COVID-19:  Official data show confirmed cases have risen to 133,755,255 worldwide, with 2,899,782 deaths.  In the United States, confirmed cases rose to 30,998,579, with 560,065 deaths.  Vaccine doses delivered in the U.S. now total 229,398,685, while the number of people who have received at least their first shot totals to 112,046,611.  Finally, here is the interactive chart from the Financial Times that allows you to compare cases and deaths among countries, scaled by population.


  • Michigan is seeing a surge in COVID-19 cases despite the rise in vaccinations.  Policymakers are starting to become more concerned that vaccines may not be effective in combatting variants of the virus.  So far, 200 vaccinated people in Michigan have been infected by the virus, with three deaths being investigated.
  • More countries have begun scaling back administering the AstraZeneca (AZN, $49.50) vaccine for young people as the vaccine has been linked with causing blood clots.  South Korea, Spain, the Netherlands, Belgium, and Portugal have reserved the vaccine for its older residents, typically aged 60 and up.
  • On Thursday, new research from the Center for Disease Control and Prevention contradicted an earlier claim from the previous year.  According to the study, it is highly improbable that a person can contract the virus from surfaces.
  • New York City has expanded the amount of COVID-19 cases that would trigger a school closure from two to four cases in a week.  The change has drawn lots of scrutiny as a rise in COVID-19 cases has been linked to school activity, particularly sports.
  • COVAX, an entity of the World Health Organization, has dispersed vaccines to over 100 low and middle-income countries within six weeks of beginning its rollout.

 International news:

  • Iran released a South Korean ship on Friday after South Korea agreed to release Iranian frozen funds from its bank.  Diplomatic ties have been strained between the two countries after Iran seized a South Korean tanker in the Strait of Hormuz on accusations that the tanker polluted the water.
  • U.S. Defense Secretary Lloyd Austin is expected to meet with Israeli officials later today to discuss growing tensions between Israel and Iran.  It is believed that the Israeli Navy carried out an attack on an Iranian spy ship earlier this week.  While Israel claims the attack was retaliatory, it has been suggested the U.S. isn’t convinced.  Israel and the U.S. have been at loggerheads in recent weeks after the Biden administration opened informal talks with Iran regarding its nuclear program, something Israel vehemently opposes.
  • Prince Philip, the Duke of Edinburgh, died Friday morning.  He was 99 years old.  His death will mark the start of eight days of official mourning.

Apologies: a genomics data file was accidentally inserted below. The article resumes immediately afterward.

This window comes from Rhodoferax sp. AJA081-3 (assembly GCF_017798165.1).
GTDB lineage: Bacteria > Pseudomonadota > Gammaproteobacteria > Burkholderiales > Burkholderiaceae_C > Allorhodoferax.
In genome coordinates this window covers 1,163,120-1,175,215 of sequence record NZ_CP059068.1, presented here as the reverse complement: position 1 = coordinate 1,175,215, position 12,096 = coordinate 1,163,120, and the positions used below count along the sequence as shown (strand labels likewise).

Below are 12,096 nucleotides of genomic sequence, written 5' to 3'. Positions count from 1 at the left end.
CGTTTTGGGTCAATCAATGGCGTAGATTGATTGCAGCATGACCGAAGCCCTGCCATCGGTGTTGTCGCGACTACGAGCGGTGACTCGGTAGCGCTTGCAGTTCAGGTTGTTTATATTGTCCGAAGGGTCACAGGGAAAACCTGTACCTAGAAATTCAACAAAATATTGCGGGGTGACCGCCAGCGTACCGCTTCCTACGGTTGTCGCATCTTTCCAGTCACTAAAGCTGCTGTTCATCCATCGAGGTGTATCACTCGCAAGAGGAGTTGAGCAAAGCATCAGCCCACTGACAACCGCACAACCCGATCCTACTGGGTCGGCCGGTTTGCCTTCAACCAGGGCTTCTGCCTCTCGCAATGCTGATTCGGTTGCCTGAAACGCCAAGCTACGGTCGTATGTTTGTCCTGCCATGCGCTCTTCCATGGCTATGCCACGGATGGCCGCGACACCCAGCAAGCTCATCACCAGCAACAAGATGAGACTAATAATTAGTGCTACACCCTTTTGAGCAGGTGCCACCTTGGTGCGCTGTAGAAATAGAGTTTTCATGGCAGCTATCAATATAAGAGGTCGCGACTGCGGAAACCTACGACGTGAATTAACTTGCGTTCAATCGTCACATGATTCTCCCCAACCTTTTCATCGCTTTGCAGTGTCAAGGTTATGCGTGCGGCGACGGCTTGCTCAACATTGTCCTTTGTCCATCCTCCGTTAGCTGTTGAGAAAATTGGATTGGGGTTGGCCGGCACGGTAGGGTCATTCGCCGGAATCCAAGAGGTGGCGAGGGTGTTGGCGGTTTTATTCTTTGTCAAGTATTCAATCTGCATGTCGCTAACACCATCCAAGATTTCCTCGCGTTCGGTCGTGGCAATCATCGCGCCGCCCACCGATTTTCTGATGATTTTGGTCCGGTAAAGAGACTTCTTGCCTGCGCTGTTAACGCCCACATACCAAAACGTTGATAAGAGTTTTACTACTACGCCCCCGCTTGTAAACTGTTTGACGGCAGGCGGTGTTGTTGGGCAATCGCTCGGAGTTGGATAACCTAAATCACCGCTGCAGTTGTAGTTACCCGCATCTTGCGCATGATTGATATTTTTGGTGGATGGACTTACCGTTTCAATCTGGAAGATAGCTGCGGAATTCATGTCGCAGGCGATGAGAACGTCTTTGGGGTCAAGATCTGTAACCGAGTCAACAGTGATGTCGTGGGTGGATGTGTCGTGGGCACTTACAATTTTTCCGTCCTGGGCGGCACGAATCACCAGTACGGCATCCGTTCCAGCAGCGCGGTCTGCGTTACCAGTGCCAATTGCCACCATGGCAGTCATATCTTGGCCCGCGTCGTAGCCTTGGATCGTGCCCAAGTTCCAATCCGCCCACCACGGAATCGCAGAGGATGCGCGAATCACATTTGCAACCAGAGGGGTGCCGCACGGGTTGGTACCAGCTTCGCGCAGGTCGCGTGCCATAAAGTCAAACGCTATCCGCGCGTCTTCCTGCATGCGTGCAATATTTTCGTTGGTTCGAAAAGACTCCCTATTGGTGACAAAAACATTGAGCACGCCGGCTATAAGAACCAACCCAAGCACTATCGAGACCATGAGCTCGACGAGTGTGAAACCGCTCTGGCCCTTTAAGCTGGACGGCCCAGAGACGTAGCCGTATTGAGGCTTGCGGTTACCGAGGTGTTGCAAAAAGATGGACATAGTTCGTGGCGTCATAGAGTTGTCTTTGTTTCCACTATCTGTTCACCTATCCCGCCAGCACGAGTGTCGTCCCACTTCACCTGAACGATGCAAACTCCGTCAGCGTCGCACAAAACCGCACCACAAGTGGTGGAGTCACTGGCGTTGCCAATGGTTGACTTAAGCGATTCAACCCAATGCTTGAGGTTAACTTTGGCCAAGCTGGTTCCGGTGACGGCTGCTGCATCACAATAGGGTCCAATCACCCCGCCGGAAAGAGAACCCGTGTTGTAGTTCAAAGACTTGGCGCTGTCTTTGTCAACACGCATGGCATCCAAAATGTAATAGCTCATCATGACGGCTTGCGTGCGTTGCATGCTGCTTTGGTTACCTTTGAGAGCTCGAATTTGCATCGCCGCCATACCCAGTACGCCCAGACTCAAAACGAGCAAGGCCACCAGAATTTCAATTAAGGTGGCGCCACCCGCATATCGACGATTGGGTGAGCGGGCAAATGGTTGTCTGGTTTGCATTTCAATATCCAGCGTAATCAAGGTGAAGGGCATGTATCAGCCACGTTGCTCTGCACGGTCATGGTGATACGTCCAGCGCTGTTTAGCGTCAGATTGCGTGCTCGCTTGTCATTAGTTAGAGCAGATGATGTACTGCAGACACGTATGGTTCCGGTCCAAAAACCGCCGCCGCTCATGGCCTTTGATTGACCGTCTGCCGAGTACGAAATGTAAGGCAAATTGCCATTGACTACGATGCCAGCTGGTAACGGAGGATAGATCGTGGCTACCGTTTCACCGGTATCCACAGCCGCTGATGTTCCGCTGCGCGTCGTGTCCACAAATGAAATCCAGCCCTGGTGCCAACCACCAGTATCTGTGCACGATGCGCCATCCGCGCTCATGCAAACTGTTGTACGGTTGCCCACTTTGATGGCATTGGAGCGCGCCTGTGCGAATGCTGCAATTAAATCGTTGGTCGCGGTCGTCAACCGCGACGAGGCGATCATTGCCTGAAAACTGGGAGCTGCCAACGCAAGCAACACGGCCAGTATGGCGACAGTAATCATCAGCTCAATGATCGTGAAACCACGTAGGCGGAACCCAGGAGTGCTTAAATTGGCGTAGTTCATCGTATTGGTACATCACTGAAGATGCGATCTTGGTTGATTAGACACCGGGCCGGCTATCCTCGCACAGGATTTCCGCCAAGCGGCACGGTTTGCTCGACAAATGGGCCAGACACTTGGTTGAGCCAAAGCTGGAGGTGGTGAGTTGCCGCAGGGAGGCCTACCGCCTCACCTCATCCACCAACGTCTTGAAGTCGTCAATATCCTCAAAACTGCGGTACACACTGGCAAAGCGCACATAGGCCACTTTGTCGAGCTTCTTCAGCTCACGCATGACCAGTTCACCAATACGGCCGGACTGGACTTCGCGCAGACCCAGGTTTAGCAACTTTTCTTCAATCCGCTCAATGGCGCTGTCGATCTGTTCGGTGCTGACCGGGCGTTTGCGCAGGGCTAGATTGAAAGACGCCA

• Italian Prime Minister Mario Draghi sparked outrage in Turkey after he labeled Turkish President Recep Tayyip Erdogan “a dictator.”  The comment was made in reference to ill treatment of European Commission President Ursula von der Leyen.  He stated that officials need to be frank with expressing diversity of views, while also be willing to cooperate to ensure the interests of their respective countries.  Turkish officials have criticized the remark as unproductive and have requested it be retracted.
  • Tensions between Russia and the Ukraine over Donbas have escalated, with Russia amassing troops near the eastern Ukraine border.  The two sides failed to reach a peace agreement, and it appears that Russian President Vladimir Putin is prepared to invade Donbas in order to gain leverage in negotiations.
  • Police in Northern Ireland were forced to break up a riot Thursday as tensions between loyalists and nationalists continue to escalate.  Conflict has risen between the two sides since the conclusion of the Brexit agreement, which created a trade barrier in the Irish Sea.  The barrier has caused difficulty among businesses, as it requires all goods entering Northern Ireland from the U.K. to follow EU customs rules.  As a result, loyalists have called for the protocol governing the deal to be scrapped because they believe it undermines their place in the U.K.


  • China has upped the ante in its attempt to stymie criticism of detention centers in Xinjiang as it prepares to host the Winter Olympics in 2022.  Recently, it has released videos of Uighurs asking their family members living abroad to stop criticizing China and to return home.  China has also targeted critics with sanctions.
  • Chinese officials have intensified the crackdown on Jack Ma’s empire by targeting the university he founded, Hupan.  The elite business school has been forced to halt new enrollment following pressure from Beijing.  The former Alibaba (BABA, $228.24) CEO hasn’t been seen since October after his criticism of Chinese regulators.  Chinese officials say the school could be a modern-day Donglin Academy, which was known for allowing open debates and has been credited with bringing down the Ming Dynasty.